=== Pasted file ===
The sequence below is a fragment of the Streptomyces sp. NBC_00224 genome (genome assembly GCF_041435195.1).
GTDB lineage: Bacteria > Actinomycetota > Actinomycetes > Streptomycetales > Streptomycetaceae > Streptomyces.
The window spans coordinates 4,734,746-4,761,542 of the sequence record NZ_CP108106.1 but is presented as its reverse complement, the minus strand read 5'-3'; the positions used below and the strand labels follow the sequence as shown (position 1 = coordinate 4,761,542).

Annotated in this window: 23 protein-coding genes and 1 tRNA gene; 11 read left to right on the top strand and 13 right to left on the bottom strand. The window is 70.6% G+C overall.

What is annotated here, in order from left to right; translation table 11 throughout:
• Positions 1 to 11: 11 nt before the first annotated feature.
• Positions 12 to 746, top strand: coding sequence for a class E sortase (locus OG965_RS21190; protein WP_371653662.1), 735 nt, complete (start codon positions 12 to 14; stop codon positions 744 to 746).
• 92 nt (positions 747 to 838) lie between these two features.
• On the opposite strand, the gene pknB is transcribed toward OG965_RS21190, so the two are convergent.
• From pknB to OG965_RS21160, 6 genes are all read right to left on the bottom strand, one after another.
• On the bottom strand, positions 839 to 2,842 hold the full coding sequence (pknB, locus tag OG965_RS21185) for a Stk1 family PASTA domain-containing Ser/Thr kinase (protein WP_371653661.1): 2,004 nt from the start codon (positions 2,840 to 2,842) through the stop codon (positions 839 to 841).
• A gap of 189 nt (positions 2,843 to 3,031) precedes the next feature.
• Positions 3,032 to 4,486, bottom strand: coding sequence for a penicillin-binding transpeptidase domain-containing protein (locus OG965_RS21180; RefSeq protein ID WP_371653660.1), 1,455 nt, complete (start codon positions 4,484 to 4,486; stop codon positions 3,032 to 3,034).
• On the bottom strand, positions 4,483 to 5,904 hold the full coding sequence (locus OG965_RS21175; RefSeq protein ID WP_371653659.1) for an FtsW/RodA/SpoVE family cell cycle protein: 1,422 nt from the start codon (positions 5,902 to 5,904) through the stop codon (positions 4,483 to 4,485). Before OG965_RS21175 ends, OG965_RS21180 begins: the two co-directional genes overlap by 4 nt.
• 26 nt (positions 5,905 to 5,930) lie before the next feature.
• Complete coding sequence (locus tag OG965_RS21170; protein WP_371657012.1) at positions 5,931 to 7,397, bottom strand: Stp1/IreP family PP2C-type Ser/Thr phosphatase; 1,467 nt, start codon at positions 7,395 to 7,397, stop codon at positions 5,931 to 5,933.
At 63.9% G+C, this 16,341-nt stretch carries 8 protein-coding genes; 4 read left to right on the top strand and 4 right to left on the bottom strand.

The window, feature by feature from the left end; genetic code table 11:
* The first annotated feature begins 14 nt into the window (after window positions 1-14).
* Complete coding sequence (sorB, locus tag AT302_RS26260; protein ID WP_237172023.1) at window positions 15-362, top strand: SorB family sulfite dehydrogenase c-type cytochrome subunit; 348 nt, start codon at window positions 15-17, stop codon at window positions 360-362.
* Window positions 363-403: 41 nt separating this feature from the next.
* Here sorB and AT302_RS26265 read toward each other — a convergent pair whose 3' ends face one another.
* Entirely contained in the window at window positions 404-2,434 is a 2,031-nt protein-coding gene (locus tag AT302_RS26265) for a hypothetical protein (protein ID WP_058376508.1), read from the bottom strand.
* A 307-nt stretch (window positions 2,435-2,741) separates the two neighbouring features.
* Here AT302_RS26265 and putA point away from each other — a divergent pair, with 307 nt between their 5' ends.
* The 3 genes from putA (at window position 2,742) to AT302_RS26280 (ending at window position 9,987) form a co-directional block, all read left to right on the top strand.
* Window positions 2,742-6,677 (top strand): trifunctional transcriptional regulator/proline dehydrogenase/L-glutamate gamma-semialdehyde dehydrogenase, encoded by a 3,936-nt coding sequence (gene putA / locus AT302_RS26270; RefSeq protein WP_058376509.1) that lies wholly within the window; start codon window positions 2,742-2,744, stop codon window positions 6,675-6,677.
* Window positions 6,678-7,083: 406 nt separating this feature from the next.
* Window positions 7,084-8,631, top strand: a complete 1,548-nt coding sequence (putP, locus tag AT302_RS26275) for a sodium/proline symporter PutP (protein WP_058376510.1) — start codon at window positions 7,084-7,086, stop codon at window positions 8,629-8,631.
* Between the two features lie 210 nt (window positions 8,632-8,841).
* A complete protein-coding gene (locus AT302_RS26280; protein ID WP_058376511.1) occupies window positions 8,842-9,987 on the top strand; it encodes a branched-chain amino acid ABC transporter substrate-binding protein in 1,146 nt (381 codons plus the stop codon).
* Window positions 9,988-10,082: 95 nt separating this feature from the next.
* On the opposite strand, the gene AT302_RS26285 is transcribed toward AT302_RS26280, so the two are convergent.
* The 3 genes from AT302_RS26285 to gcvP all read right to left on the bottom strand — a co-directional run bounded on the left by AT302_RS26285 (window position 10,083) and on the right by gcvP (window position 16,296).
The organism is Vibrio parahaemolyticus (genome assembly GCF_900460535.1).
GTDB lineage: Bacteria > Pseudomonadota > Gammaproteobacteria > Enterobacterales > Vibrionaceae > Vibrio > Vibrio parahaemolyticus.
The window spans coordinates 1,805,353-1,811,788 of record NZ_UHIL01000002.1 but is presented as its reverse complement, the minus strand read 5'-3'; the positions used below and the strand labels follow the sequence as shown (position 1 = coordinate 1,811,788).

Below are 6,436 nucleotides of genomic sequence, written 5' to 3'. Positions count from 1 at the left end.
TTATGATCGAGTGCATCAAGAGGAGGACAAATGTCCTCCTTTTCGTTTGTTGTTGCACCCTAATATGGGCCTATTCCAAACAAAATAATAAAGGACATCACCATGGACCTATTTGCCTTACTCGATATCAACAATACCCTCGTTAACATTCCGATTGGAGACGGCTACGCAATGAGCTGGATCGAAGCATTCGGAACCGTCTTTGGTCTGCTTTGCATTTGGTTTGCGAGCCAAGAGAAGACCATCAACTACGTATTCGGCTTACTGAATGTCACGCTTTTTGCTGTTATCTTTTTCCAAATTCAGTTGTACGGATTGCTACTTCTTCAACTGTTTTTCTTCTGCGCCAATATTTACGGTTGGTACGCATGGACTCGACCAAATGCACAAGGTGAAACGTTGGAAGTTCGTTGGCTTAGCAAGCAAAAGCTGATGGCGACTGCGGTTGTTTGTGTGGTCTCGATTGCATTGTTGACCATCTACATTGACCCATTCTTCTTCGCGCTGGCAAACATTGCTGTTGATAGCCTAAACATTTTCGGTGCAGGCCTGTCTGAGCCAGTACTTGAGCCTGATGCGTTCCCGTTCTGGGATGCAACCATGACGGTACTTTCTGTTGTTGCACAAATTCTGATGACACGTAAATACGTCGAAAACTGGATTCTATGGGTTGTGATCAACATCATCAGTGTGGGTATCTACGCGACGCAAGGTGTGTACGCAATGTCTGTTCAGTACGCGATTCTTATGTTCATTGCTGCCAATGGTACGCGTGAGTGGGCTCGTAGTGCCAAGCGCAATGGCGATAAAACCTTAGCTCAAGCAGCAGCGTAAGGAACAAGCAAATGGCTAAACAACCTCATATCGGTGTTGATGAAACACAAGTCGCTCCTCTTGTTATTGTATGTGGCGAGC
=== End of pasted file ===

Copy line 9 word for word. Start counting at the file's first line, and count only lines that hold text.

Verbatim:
• On the opposite strand, the gene pknB is transcribed toward OG965_RS21190, so the two are convergent.